This one is obviously the 8 cylinder version, even though I don’t see it stated anywhere. It has dual exhaust, which was an 8 cylinder thing, so it won’t have the issues I described as the issues my family had.
    These cars, with this engine, are excellent touring cars. They ride smooth, handle very well, are just comfy over the road. I personally prefer the formal look for the Cougar over the sporty look of the ‘bird, but that is just a preference, and subjective.
    This is a nice car, but way over priced. This is, in my opinion, a $3,000-$4,000 car at best. I hope whoever buys it loves it. They will be married to it.

    Like 4
    • FordGuy1972 FordGuy1972 Member

      I have to agree with you, stevieg; this Cougar is overpriced. It’s a fairly nice car but at no more than $4k, it’s paid for. These Cougars and the similar T-Birds were very popular cars in the ’90s, Ford sold a lot of them so there are quite a few of them still around. For $10,000, I could probably find a pristine, low-mileage Cougar. This XR7 is way overpriced but the seller will find that out soon enough.

      Like 1
    • Gransedan

      I heartily agree that the car is seriously overpriced. This generation of Cougar and T-bird are certainly stylish, well built, have excellent driver ergonomics and exhibit competent handling. I own a ’96 Cougar with the 3.8 litre V-6 that I’ve had for a year a half and enjoy immensely. It’s extremely comfortable, relatively good on gas, runs beautifully, and absolutely everything works, even the cassette player despite now having over 144,000 miles. I’ve not had a moment of buyers remorse. After reading Stevieg’s experience with the V-6 however, I quake in my boots a little.

      • Stevieg Member

        Gransedan, by now it either happened already & they rebuilt the whole thing, usually using upgraded parts, or it is not going to happen. My experience has been that it would have happened right around 90,000 miles or so. Don’t sweat it, enjoy it. They really are nice cars.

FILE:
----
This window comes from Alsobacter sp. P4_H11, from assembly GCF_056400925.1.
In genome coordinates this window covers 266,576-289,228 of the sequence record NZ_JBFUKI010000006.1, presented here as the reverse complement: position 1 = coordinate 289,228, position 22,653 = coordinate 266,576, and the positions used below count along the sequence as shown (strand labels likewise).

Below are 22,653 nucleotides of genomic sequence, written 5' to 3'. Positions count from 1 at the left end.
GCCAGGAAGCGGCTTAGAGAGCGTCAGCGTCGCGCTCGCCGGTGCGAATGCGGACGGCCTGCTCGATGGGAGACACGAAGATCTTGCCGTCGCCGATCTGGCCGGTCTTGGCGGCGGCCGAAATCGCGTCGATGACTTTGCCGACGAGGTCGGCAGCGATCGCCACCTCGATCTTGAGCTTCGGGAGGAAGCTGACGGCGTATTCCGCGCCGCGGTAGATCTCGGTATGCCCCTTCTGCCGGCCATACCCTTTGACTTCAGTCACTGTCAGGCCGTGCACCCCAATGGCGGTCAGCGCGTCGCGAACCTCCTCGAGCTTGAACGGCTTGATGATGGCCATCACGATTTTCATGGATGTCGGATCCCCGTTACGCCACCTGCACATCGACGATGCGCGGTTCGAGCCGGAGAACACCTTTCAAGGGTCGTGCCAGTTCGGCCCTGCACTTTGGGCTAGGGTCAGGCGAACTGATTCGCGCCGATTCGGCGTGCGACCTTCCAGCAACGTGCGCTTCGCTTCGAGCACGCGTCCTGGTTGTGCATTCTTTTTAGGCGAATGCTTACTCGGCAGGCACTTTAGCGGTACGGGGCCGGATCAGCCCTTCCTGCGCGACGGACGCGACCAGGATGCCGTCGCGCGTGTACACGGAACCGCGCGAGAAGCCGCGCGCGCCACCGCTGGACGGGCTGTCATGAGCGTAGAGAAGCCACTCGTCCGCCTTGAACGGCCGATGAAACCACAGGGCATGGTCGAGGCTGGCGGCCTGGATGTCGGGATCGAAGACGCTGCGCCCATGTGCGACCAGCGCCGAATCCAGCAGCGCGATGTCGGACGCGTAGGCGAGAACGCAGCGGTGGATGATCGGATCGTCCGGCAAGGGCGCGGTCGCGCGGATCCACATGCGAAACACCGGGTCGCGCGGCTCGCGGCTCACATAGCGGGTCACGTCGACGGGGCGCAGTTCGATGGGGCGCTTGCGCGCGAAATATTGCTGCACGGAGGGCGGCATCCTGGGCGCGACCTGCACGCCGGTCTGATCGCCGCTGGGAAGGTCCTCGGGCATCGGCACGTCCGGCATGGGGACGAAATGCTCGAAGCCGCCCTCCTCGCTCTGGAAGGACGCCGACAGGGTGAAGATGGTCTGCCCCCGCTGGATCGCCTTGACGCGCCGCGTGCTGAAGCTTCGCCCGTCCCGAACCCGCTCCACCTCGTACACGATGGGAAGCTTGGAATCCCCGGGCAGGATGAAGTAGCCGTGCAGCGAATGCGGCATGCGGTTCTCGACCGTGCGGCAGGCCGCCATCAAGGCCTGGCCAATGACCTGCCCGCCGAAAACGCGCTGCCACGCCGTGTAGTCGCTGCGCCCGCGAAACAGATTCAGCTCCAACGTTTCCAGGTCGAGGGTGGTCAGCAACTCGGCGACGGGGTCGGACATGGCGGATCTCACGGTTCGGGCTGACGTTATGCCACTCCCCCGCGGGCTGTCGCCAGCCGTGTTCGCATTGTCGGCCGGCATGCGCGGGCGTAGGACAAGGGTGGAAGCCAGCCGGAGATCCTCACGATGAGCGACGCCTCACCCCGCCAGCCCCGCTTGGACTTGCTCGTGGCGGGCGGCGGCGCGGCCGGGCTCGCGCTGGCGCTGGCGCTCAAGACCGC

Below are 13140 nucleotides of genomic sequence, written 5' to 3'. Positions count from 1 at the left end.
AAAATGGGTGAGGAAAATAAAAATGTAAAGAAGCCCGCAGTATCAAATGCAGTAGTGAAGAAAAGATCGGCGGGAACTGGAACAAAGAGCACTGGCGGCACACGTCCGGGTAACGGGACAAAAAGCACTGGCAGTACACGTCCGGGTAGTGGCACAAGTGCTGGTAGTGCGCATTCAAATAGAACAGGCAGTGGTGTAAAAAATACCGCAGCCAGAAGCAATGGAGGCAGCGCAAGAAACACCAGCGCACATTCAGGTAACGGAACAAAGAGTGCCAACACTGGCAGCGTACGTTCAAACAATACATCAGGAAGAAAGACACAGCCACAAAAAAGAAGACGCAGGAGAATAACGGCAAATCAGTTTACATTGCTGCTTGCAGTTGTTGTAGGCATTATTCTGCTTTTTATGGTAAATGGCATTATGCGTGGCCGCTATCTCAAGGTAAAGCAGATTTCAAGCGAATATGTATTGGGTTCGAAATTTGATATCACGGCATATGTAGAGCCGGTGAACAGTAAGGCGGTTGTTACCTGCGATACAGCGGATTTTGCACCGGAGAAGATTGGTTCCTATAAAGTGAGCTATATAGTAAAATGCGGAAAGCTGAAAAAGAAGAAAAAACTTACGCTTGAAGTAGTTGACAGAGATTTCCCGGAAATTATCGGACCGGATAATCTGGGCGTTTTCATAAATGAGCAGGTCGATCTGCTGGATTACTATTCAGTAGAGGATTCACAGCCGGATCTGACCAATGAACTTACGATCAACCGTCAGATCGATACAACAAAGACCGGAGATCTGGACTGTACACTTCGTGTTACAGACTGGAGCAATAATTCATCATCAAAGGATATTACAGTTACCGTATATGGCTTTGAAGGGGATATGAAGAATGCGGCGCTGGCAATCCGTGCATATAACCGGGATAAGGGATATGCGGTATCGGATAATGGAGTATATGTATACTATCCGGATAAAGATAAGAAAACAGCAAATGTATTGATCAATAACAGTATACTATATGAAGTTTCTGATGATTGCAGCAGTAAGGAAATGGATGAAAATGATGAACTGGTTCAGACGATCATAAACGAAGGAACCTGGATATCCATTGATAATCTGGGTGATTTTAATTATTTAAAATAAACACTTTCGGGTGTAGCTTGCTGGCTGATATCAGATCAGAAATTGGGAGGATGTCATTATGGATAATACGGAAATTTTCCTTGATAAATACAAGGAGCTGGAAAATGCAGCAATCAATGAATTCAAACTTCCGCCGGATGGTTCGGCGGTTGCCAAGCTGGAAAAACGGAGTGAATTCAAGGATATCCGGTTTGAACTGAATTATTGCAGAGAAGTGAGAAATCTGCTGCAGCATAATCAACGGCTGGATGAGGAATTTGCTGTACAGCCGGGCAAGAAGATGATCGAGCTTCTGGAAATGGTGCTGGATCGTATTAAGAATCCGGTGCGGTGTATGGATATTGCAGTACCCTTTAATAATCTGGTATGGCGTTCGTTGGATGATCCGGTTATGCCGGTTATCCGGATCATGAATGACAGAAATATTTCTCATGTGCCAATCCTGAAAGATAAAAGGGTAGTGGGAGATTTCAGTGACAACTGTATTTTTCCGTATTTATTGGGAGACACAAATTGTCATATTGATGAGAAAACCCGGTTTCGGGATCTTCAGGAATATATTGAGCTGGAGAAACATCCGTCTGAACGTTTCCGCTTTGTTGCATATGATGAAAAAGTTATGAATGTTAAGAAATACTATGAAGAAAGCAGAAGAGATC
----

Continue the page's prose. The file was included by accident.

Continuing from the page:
Like 1
    • Jeremy

      Stevieg it does in fact state in the first paragraph of the article that it is a V8,the preferred (by me at least) 5.0 instead of the later 4.6 modular engine

      • Stevieg Member

        I know. I never said it’s a 6 cylinder, I was just saying these are nice cars, but be careful if looking at a 6 cylinder one.
        This is a nice car. Overpriced, but nice. The V-8 makes it even better.

  8. Miguel

    I have been looking at a lot of these cars where I am. The nicest one are around $3000 USD.

    If it has a stick shift in it, the price goes up a little bit.

    I did find this one in Mexico which is a V6, but with a factory stick.

    I don’t think they made a stick shift car in the US other than a few S/C cars.

    Like 3
  9. Miguel

    Here is the stick.

    Like 2
    • Miguel

      I think the guy was asking only $2000 USD for this one and it was super clean.

      Like 3
  10. Sean Farnum

    Pretty cool, this is a pretty rare car. This site doesn’t have all of the info and I can’t find my notes for it:
    Of the 63k produced, roughly 10k had the 5.0 V8 and only around 3,500 were set up in the XR7 package. Who knows how many are left with the specific problems they had, but I have one sitting in my driveway.

  11. Rod Warnick

    The rare number and quality of the condition is why it is priced as it was. Did have it reviewed by some collectors at one point. If there were indeed only 3500 made with the V8 and XR7 package, this we would believe would make it very highly collectible.

  12. thomas stahly

    i had a 91 XR& that I ordered and after 23 years, DONATED it. The 89 and 90, which had the Super-Coupe engine, could be had with a stick, but the 91/92 5.0 could only be with an auto. In fact, when i ordered mine, the dealer had a 90 stick on the floor that he could not get rid of. The engine bay was a bear to work in – the thing had 2 oil pan drain plugs, replacing a power steering hose took about 5 hours, and parts, such as the anti-lock brake pressure switch were harder and harder to find. i did replace the switch once, do have the socket, also the wiring diagram of how to bypass that switch and pump up the brakes – Tom